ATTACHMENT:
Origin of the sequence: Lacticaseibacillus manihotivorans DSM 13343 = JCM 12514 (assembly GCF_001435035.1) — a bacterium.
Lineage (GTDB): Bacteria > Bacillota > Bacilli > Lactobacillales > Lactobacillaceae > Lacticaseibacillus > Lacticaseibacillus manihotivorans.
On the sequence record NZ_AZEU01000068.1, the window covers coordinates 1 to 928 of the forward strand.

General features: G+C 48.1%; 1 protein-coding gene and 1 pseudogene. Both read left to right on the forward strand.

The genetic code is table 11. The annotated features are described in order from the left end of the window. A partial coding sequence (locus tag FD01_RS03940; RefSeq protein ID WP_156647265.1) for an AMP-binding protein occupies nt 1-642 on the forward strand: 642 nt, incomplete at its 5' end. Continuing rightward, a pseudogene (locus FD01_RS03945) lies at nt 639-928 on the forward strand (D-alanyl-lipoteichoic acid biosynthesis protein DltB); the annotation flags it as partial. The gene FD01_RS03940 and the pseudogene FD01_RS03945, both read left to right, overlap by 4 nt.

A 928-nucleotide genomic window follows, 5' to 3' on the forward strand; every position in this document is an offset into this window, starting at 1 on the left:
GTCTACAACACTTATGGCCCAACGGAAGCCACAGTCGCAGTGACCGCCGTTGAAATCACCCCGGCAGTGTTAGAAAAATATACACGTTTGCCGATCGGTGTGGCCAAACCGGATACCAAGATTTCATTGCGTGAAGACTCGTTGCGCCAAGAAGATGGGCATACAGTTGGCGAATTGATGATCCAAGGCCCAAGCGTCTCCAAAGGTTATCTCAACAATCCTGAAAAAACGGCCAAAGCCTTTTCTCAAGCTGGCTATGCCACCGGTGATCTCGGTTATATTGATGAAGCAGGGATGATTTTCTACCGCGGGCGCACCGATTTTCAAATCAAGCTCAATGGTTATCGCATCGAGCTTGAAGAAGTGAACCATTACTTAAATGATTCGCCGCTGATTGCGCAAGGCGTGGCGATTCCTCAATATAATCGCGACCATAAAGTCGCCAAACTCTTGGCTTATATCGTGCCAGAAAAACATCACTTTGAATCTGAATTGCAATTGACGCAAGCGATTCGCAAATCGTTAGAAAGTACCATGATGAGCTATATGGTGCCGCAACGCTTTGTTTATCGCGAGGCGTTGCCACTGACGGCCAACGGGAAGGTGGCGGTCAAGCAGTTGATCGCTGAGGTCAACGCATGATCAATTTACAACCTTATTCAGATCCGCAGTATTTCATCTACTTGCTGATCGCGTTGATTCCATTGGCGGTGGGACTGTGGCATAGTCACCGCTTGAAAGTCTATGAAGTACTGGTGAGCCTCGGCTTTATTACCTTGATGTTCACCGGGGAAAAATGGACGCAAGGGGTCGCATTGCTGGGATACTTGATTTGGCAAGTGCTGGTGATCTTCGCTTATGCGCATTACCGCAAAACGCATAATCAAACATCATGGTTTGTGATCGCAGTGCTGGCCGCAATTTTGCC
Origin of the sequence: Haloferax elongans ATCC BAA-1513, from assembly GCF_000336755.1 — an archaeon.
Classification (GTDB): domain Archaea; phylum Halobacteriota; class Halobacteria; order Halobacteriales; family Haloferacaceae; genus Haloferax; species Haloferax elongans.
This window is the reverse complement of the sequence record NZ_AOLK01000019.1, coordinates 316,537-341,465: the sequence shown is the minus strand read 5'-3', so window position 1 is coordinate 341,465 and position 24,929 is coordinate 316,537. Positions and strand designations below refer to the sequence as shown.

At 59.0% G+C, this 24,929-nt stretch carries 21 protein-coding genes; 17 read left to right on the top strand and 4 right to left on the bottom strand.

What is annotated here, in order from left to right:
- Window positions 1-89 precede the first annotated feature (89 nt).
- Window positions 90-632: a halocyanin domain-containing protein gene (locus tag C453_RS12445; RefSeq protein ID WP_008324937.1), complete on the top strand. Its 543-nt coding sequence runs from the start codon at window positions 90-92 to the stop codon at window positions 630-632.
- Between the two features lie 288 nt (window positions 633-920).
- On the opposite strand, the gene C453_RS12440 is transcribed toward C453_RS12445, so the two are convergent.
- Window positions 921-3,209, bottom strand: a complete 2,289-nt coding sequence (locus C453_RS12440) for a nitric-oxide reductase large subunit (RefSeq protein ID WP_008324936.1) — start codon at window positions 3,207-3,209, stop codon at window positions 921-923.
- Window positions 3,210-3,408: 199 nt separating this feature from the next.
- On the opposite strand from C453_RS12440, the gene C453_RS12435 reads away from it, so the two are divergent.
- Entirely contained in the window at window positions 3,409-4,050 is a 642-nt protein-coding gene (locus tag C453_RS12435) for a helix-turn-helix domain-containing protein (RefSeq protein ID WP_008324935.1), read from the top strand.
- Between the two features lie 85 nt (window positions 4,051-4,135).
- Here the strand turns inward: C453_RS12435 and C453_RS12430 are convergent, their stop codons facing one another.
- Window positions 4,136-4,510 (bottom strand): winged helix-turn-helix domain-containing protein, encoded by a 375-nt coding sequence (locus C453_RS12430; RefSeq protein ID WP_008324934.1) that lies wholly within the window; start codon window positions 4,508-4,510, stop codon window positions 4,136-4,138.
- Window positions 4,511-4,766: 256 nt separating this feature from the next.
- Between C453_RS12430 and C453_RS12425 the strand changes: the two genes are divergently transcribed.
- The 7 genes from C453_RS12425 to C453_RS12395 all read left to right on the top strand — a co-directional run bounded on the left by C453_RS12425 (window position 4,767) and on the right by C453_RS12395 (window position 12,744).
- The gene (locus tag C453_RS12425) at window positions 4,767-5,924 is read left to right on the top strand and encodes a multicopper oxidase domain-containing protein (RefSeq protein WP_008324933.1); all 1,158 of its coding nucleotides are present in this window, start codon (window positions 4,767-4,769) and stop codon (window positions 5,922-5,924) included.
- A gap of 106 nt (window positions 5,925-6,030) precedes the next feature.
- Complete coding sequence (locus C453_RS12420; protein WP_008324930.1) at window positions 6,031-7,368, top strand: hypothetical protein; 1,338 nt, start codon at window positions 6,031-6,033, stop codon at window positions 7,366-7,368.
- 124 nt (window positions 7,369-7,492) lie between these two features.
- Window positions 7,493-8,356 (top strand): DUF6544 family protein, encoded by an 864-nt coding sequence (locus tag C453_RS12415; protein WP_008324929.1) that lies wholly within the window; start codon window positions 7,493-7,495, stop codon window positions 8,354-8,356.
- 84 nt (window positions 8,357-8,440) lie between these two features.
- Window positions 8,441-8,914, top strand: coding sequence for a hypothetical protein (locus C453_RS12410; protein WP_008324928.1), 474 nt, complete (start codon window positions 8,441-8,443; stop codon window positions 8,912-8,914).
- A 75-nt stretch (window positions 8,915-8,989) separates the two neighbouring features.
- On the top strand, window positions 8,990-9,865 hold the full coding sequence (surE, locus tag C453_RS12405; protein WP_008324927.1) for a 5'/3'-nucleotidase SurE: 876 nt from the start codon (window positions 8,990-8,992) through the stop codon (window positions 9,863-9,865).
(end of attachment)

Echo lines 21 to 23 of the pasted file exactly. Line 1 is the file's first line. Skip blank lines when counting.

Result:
- Between the two features lie 85 nt (window positions 4,051-4,135).
- Here the strand turns inward: C453_RS12435 and C453_RS12430 are convergent, their stop codons facing one another.
- Window positions 4,136-4,510 (bottom strand): winged helix-turn-helix domain-containing protein, encoded by a 375-nt coding sequence (locus C453_RS12430; RefSeq protein ID WP_008324934.1) that lies wholly within the window; start codon window positions 4,508-4,510, stop codon window positions 4,136-4,138.